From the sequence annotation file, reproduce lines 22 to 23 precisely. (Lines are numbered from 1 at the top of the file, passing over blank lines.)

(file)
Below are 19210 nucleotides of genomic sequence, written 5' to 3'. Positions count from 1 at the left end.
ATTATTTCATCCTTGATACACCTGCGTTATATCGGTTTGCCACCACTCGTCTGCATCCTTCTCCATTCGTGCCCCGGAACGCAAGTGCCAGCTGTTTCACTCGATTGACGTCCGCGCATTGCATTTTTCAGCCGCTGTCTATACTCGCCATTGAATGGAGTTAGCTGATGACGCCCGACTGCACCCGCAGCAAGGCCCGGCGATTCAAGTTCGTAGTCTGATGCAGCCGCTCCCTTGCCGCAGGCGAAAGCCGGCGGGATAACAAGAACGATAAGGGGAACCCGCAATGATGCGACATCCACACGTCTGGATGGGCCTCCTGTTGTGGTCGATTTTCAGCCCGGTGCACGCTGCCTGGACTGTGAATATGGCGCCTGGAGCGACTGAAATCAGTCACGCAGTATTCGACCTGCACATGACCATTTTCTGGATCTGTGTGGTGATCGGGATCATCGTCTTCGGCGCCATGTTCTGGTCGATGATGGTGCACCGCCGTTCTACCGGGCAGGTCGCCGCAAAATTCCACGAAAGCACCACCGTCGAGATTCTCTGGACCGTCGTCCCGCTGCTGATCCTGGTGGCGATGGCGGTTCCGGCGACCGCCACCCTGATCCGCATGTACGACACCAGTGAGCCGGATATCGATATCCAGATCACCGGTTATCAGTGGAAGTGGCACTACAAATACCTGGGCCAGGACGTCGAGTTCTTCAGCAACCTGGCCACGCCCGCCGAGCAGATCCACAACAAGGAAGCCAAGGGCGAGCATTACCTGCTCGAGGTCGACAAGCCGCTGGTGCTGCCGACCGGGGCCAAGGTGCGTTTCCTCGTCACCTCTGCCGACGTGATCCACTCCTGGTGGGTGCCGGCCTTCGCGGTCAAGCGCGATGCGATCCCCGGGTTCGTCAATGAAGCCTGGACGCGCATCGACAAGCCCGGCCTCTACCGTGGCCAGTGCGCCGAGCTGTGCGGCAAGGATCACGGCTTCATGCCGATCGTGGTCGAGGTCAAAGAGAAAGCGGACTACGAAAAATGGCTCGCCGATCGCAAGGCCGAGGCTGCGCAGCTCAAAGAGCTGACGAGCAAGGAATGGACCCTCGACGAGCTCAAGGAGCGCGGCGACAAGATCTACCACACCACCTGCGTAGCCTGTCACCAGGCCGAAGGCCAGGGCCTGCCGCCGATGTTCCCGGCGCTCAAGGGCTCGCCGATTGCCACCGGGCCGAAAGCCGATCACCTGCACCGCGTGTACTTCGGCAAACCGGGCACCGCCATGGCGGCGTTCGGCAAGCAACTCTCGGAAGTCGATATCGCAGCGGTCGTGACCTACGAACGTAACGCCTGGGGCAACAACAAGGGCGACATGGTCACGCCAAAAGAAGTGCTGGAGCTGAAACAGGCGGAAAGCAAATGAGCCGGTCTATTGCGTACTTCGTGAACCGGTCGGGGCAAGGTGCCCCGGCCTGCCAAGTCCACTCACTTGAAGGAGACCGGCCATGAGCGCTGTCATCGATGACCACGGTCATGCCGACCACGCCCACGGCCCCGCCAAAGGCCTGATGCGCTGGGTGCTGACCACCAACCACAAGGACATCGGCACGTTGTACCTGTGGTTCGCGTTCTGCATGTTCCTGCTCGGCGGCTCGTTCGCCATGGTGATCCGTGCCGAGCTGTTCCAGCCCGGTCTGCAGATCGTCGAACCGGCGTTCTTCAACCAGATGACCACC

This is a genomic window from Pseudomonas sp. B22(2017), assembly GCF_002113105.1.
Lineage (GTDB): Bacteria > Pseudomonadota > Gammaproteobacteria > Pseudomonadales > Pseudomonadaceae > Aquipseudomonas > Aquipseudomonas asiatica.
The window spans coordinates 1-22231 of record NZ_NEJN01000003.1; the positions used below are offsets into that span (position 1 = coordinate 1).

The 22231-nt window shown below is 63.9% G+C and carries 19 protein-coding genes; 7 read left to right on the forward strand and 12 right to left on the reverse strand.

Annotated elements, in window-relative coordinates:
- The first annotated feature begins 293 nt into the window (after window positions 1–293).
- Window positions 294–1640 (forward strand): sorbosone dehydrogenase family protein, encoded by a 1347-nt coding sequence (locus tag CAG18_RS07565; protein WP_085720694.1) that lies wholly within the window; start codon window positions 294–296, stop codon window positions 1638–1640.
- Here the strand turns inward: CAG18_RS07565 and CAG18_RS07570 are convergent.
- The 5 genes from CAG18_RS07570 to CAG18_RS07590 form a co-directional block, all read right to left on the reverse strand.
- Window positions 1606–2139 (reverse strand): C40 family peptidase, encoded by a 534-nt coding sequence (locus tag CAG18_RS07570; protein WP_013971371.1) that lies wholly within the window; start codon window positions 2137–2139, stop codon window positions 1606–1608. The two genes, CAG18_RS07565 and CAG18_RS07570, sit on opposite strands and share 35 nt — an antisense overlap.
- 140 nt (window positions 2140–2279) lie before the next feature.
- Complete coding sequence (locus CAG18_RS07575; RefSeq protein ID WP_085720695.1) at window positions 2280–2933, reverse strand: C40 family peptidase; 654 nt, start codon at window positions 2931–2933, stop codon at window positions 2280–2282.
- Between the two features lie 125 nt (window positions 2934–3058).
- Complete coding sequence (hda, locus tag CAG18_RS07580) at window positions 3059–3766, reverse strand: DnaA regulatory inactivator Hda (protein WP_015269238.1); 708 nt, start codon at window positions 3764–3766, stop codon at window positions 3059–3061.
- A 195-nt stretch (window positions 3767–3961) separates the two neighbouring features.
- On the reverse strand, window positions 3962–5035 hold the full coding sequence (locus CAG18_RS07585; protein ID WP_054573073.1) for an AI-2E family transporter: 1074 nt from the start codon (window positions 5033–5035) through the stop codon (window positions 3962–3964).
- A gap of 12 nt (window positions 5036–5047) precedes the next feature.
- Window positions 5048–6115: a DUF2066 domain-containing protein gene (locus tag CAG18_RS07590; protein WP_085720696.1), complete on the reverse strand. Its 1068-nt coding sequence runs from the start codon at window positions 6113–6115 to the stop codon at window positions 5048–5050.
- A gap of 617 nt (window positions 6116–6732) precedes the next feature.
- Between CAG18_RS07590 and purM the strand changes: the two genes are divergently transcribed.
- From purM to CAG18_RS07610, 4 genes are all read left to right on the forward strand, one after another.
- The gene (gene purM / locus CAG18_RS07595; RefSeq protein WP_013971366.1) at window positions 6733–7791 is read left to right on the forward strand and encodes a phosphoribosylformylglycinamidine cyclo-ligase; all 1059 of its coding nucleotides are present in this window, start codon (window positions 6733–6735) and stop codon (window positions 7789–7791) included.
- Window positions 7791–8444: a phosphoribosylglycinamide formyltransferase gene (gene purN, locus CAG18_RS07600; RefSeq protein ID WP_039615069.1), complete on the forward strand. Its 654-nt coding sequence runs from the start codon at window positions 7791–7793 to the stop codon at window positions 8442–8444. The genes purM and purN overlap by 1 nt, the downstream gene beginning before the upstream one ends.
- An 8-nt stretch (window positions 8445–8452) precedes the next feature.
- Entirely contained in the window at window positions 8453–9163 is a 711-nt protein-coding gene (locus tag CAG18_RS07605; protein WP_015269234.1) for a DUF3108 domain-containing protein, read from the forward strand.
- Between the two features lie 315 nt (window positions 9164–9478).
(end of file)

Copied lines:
- Between CAG18_RS07590 and purM the strand changes: the two genes are divergently transcribed.
- From purM to CAG18_RS07610, 4 genes are all read left to right on the forward strand, one after another.